The trees reached from one side to the other, creating a beautiful archway dense with foliage. I was transported to another time and place. I had never been to England, only in the books I read. Now I was stepping into those visions I’d only dreamed of.
A friend wrote that she was walking down a path in England. Ah, I was a little envious. It has been about eight years ago that I traveled with a friend to Nottingham, England, to help settle his mother’s estate. We moved into the town for two weeks, becoming natives instead of visitors. The perspective was different. No tourist tours for us. I met locals and was shown all the sights. The most memorable were the antiquity of the buildings, the awesome pubs and, most of all, the dingle.
dingle [ding-guh l]
noun: a deep, narrow cleft between hills; shady dell.syn: basin, lowland, bottom, dell, glen, swale, vale, coulee, trough, notch, channel, basin, gorge
I grew up with a bottom. Now don’t giggle. I grew up with two bottoms. One was a creek bottom. A place where cows grazed. A place where I rode my horse. It was a place of adventure and memories. We fished there and walked the back lane almost every day during the summer. I knew what a bottom was. However, I did not know that the bottom was also a dingle. This does not apply to the other bottom.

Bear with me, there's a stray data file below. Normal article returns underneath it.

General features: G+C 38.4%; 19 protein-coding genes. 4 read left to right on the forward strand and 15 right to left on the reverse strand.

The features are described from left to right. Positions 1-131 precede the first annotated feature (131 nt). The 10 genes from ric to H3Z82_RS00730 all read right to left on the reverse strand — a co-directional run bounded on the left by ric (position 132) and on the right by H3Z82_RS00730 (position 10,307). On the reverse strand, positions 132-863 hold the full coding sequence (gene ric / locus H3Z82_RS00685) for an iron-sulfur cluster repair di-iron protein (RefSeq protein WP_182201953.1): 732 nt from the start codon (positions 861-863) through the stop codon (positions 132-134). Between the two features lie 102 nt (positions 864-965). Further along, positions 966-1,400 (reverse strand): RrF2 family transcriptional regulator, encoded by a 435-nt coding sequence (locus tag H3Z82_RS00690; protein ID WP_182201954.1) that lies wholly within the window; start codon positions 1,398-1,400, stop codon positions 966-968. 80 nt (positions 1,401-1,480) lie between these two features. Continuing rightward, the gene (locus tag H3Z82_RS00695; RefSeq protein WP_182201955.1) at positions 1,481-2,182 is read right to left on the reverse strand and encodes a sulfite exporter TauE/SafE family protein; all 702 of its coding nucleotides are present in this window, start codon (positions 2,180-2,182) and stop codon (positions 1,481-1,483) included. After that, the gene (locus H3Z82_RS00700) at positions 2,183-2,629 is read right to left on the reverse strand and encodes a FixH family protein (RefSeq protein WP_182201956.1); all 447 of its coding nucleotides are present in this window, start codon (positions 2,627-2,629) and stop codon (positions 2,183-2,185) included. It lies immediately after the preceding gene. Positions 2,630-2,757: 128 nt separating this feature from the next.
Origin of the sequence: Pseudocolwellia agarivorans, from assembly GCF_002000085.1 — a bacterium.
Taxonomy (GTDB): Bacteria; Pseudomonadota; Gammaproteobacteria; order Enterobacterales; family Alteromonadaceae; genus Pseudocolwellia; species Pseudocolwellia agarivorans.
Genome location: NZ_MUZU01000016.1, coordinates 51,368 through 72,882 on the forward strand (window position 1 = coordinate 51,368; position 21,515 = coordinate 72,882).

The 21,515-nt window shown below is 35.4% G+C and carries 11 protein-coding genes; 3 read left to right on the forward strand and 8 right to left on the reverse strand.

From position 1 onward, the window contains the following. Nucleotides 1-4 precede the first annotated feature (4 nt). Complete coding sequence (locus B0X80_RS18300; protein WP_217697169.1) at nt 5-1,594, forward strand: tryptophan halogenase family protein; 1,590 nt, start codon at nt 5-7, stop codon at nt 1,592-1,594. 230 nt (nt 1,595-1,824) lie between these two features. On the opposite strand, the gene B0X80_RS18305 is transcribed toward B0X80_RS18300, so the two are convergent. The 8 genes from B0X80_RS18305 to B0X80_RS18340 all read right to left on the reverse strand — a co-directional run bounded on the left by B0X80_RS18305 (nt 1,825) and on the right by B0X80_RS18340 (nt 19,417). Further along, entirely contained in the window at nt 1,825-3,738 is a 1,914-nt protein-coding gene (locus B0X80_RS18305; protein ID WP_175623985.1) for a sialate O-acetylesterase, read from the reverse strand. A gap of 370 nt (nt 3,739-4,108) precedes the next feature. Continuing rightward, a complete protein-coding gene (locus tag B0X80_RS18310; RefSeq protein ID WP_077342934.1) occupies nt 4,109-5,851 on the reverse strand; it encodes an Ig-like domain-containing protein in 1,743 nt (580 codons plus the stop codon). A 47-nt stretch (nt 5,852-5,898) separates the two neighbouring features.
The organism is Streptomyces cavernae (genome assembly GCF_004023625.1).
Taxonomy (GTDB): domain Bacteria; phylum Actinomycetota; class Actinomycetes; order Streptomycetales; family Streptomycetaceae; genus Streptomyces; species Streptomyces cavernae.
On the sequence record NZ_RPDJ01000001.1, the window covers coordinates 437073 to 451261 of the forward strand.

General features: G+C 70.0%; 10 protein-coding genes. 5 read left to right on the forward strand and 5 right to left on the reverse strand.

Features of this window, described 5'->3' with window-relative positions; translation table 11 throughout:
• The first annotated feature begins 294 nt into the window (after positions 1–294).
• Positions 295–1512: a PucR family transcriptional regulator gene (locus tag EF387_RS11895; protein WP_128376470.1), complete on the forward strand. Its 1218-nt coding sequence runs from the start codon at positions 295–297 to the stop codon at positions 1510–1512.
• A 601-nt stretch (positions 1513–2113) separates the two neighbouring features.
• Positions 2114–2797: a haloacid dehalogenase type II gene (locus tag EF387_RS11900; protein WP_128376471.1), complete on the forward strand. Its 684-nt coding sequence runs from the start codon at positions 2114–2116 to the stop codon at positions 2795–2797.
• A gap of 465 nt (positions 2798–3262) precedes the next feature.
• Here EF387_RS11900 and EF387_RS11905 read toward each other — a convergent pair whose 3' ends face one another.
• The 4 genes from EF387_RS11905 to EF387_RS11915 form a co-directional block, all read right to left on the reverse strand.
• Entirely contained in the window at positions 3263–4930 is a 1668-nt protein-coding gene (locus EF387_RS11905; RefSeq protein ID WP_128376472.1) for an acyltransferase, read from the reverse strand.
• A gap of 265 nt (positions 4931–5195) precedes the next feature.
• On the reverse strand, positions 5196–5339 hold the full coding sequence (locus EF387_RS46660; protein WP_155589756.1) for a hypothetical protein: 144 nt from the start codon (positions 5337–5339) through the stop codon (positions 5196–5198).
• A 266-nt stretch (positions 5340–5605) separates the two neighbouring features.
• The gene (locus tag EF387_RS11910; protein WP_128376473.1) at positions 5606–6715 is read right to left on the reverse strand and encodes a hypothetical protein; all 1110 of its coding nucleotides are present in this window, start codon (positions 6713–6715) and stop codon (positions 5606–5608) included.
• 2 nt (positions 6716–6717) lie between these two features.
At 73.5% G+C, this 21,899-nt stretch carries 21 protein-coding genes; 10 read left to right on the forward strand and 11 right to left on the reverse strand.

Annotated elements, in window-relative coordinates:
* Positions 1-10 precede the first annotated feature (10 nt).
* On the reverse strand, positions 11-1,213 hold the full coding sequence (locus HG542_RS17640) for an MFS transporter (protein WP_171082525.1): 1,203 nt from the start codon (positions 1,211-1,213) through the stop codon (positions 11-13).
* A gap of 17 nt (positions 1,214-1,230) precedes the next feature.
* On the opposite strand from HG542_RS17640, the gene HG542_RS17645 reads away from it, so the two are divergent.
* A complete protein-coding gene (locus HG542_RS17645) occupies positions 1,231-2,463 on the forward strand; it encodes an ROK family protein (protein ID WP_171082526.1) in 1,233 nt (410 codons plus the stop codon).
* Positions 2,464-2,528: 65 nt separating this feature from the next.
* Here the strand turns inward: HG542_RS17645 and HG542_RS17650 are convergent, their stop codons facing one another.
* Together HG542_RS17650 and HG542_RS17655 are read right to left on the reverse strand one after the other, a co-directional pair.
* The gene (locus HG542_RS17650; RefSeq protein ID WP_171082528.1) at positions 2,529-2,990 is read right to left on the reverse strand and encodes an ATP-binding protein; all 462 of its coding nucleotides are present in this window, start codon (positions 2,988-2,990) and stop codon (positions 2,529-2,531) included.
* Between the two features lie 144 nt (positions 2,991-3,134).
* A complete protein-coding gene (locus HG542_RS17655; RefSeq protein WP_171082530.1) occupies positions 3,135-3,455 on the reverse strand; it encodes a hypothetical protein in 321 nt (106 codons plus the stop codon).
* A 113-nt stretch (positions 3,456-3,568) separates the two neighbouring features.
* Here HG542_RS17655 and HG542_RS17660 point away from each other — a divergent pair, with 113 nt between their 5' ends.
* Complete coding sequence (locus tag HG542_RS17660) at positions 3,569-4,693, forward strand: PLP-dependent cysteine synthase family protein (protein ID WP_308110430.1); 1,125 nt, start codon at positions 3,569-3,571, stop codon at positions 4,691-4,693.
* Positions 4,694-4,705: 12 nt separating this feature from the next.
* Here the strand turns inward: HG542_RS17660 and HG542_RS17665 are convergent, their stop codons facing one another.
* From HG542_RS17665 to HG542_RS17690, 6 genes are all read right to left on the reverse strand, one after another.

A fence ran along the shaded path. Though the day was sunny, the archway mottled the light, creating a dramatic effect. We followed the old rock wall to a gate. I began to laugh. At last I had found the faerie glen straight out of Tolkien novels. The sign on the gate said that it was the entrance to the dingle. We walked down the forest path into a small bottom where I am sure a mystical world lived. We clambered over fallen trees and hopped across rocks in the stream. The little girl in me laughed and wanted to dance with the faeries and talk to the forest creatures. When traveling to another culture, you absorb. You do not compare, because there is no comparison. The people are different. The language is different, even though you supposedly speak the same. The history is much older. And differences enhance our lives and help us grow.
Yes, I walked down a dingle. I walked in as a country girl from Neff Road and walked out with new understanding. Was it a dream? Sometimes I think so. For a girl who always had a wild imagination, imagination came to life. I walked down a dingle.
Pamela Loxley Drake is a former resident of Darke County and is the author of Neff Road and A Grandparent Voice blog. She can be reached at firstname.lastname@example.org. Viewpoints expressed in the article are the work of the author. The Daily Advocate does not endorse these viewpoints or the independent activities of the author.